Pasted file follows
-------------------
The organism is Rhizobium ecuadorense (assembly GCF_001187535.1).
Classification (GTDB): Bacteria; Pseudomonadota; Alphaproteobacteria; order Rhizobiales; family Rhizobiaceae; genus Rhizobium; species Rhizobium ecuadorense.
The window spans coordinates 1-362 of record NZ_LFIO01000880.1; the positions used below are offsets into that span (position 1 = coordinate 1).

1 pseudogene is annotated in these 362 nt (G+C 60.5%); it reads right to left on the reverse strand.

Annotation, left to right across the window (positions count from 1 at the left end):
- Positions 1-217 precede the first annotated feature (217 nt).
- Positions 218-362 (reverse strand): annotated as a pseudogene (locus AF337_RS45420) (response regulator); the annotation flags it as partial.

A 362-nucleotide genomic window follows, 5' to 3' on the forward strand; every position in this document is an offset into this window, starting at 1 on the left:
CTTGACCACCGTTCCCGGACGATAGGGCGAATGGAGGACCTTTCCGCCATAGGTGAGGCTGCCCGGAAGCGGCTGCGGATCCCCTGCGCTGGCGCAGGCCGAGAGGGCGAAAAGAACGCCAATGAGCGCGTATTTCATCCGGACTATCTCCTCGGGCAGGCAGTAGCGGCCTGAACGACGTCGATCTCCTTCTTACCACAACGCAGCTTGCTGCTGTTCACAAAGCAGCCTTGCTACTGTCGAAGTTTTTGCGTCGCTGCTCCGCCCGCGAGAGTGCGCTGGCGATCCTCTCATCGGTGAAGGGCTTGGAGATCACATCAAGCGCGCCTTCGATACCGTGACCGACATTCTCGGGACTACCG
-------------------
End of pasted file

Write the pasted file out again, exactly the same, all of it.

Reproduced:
The organism is Rhizobium ecuadorense (assembly GCF_001187535.1).
Classification (GTDB): Bacteria; Pseudomonadota; Alphaproteobacteria; order Rhizobiales; family Rhizobiaceae; genus Rhizobium; species Rhizobium ecuadorense.
The window spans coordinates 1-362 of record NZ_LFIO01000880.1; the positions used below are offsets into that span (position 1 = coordinate 1).

1 pseudogene is annotated in these 362 nt (G+C 60.5%); it reads right to left on the reverse strand.

Annotation, left to right across the window (positions count from 1 at the left end):
- Positions 1-217 precede the first annotated feature (217 nt).
- Positions 218-362 (reverse strand): annotated as a pseudogene (locus AF337_RS45420) (response regulator); the annotation flags it as partial.

A 362-nucleotide genomic window follows, 5' to 3' on the forward strand; every position in this document is an offset into this window, starting at 1 on the left:
CTTGACCACCGTTCCCGGACGATAGGGCGAATGGAGGACCTTTCCGCCATAGGTGAGGCTGCCCGGAAGCGGCTGCGGATCCCCTGCGCTGGCGCAGGCCGAGAGGGCGAAAAGAACGCCAATGAGCGCGTATTTCATCCGGACTATCTCCTCGGGCAGGCAGTAGCGGCCTGAACGACGTCGATCTCCTTCTTACCACAACGCAGCTTGCTGCTGTTCACAAAGCAGCCTTGCTACTGTCGAAGTTTTTGCGTCGCTGCTCCGCCCGCGAGAGTGCGCTGGCGATCCTCTCATCGGTGAAGGGCTTGGAGATCACATCAAGCGCGCCTTCGATACCGTGACCGACATTCTCGGGACTACCG